Peru, Nebraska – Dr. Richard Clopton, a Professor of Biology and Downey Family Honors Chair at Peru State College, was the recipient of the Clark P. Read Mentor Award from the American Society of Parasitologists in College Station, Texas, in July of 2022. Dr. Joanna J. Cielocha, Associate Professor of Biology at Rockhurst University in Kansas City, Missouri, presented the award. Dr. Cielocha is a former Peru state graduate, faculty member, and mentee of Dr. Clopton.
Dr. Clopton is the 19th recipient of the Clark P. Read Mentor Award and “the first to be recognized for mentoring primarily in an undergraduate institution.”1 Dr. Clopton “has mentored 41 undergraduate students in his research program. These graduates have served as co-authors or lead authors on 17 manuscripts … and 32 of the 41 students …. have gone on to pursue graduate-level education.”2 Dr.
Cielocha credited Dr. Clopton for the impact he had on her career.
“Rich is one of the most selfless people I have ever met,” said Dr. Cielocha. “He acts as a mentor, even if you don’t know you need mentored. He has an innate ability to see people’s strengths, even when they may not see them as strengths themselves.”3
Dr. Cielocha also read quotes from many former students who had written letters of appreciation.
“The impact he has had on his current and former students is best demonstrated not through the skills taught, the papers published, or the advanced degrees many of us have acquired upon leaving his lab,” Dr. Jon Kolman, DVM, was quoted as saying, “but by the lifelong relationships and friendships that remain long after we have left.”4
Dr. Clopton attended the University of Nebraska in Lincoln, where he earned his bachelor's degree in Agriculture and Entomology, master's degree in Entomology, and Doctoral degree in Parasitology. His “dissertation research focused on host specificity in the gregarine assemblage of mealworms. This seminal research laid the groundwork for much of the gregarine, taxonomic, systematic, and ecological work that took place in North America, and largely in and around Nebraska, for the next 30 years.” 5 Dr. Clopton conducted his post-doctoral research in the Department of Entomology at Texas A & M University before coming to Peru State in 1995 to teach, conduct research, and create an undergraduate research program. Dr. Clopton currently “teaches … serves as an advisor to biology majors and has other service-related obligations.”6 He is credited with over 60 scientific publications and has presented papers and spoken at numerous seminars throughout his career. In 2017 Dr. Clopton received the Barb Lewellen Award, which honors an outstanding faculty, staff member, or administrator who has distinguished themself through the betterment of students and student life at Peru State College. He received the Peru State College Teaching Excellence Award in both 2017 and 2004 and was named the Downey Family Honors Chair in Science in 2002.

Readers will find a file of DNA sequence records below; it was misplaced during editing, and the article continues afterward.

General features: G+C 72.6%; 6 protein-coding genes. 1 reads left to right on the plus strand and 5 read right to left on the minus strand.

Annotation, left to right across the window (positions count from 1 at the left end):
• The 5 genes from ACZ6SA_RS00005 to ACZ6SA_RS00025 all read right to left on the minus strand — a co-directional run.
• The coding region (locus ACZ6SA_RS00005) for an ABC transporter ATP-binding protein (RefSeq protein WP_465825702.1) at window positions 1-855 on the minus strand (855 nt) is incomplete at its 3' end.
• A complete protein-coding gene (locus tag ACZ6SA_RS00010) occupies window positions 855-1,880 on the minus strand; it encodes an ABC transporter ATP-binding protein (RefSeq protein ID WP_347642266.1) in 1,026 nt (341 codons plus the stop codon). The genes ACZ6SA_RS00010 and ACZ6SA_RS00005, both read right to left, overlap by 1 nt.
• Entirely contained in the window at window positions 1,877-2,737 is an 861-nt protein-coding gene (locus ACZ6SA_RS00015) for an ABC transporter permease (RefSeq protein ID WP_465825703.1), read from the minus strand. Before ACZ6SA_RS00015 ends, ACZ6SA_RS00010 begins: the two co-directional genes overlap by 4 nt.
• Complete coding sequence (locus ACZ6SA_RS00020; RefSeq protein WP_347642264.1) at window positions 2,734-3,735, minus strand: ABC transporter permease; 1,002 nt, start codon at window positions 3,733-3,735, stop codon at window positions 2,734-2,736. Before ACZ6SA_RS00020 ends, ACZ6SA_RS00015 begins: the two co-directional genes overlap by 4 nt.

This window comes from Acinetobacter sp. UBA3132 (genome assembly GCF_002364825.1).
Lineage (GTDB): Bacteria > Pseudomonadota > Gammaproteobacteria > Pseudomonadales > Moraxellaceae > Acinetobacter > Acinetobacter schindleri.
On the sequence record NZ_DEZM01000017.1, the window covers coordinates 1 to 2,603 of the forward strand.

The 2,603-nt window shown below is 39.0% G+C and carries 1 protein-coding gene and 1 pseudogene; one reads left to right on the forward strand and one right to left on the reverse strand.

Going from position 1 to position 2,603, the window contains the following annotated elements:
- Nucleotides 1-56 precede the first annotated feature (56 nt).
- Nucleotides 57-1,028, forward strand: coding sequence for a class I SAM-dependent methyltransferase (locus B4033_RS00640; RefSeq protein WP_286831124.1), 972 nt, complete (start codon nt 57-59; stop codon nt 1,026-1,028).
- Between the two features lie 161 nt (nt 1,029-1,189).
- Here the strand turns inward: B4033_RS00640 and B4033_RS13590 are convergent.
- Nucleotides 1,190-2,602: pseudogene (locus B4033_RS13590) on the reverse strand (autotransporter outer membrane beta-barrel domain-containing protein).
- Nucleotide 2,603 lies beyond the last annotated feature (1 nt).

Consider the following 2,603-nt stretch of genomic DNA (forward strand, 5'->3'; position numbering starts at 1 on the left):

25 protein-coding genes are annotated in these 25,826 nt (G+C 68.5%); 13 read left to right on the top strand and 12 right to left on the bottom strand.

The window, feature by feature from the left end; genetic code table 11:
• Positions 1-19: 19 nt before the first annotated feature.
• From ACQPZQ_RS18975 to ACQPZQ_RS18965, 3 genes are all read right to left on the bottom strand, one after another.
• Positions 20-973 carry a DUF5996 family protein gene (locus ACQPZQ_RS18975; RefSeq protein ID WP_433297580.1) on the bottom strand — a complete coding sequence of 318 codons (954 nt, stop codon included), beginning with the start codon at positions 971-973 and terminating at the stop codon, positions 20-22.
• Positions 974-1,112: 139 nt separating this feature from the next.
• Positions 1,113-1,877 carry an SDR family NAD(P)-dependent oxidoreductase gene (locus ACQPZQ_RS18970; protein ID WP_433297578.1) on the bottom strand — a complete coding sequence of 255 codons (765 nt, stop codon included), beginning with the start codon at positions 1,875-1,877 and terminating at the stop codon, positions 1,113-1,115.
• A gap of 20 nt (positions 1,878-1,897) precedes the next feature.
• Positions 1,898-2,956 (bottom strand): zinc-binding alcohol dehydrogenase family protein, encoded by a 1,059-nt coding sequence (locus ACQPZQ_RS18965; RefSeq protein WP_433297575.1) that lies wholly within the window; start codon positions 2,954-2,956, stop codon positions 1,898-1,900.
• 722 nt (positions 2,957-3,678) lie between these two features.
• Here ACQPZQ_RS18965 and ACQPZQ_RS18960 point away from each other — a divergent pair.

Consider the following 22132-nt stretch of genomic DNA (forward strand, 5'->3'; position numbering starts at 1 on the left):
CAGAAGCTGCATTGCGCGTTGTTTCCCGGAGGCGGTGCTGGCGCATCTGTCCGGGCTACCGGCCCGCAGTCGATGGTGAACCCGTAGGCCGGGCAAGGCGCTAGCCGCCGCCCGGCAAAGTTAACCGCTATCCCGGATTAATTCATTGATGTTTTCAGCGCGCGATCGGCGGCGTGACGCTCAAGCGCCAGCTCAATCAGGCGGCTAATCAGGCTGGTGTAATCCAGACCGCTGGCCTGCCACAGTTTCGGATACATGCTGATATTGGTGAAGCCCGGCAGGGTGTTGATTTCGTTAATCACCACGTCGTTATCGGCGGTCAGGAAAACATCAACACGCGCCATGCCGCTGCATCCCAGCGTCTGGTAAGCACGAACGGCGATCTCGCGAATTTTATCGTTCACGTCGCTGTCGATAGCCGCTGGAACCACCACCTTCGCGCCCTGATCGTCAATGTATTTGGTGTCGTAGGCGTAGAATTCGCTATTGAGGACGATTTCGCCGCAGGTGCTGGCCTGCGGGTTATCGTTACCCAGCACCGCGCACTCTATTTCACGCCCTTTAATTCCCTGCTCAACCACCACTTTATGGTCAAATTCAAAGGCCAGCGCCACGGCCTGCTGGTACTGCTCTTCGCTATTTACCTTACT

"Mentored undergraduate research is among the most important things we do at Peru State College,” said Dr. Clopton when reached to provide a comment. “It's how students become scientists. That is, they start acting like biologists and doing what biologists do, which is to ask and answer questions about the living world and how it works. Giving our students that opportunity and watching them grow, advance, and succeed is our mission at Peru State. We're proud of them and grateful to have been there to provide a strong start."
Dr. Clopton concluded his mentor address:
"If parasitologists are gems of great price and graduate mentors are the jewelers who form, polish, and prepare them for a career, then undergraduate mentors are the prospectors. They seek, acquire, test, and prepare the raw stones. It has been my life’s great delight to sift the world for parasitological gems." He said, “I always feel grateful for the privilege that Peru State College and so many parents have given me over the years to be a mentor.”
Nestled in the hills of historic southeast Nebraska, Peru State College offers a mix of innovative online and traditional classroom undergraduate and graduate programs, including online graduate degrees in education and organizational management.
Established in 1867 as Nebraska’s first college, Peru State has transformed over the past century and a half into a state-of-the-art institution offering diverse, multifaceted educational programs annually to nearly 2,000 students.
1: Clopton, R. (2023): Introduction of Richard E. Clopton, the Clark P. Read mentor award recipient. Journal of Parasitology, 108(6), 664-668. https://doi.org/10.1645/22-75
2-6: Cielocha, J. (2023): Introduction of Richard E. Clopton, the Clark P. Read mentor award recipient. Journal of Parasitology, 108(6), 661-663. https://doi.org/10.1645/22-70
This press release was contributed by Peru State College Copywriter, Paul Rieken.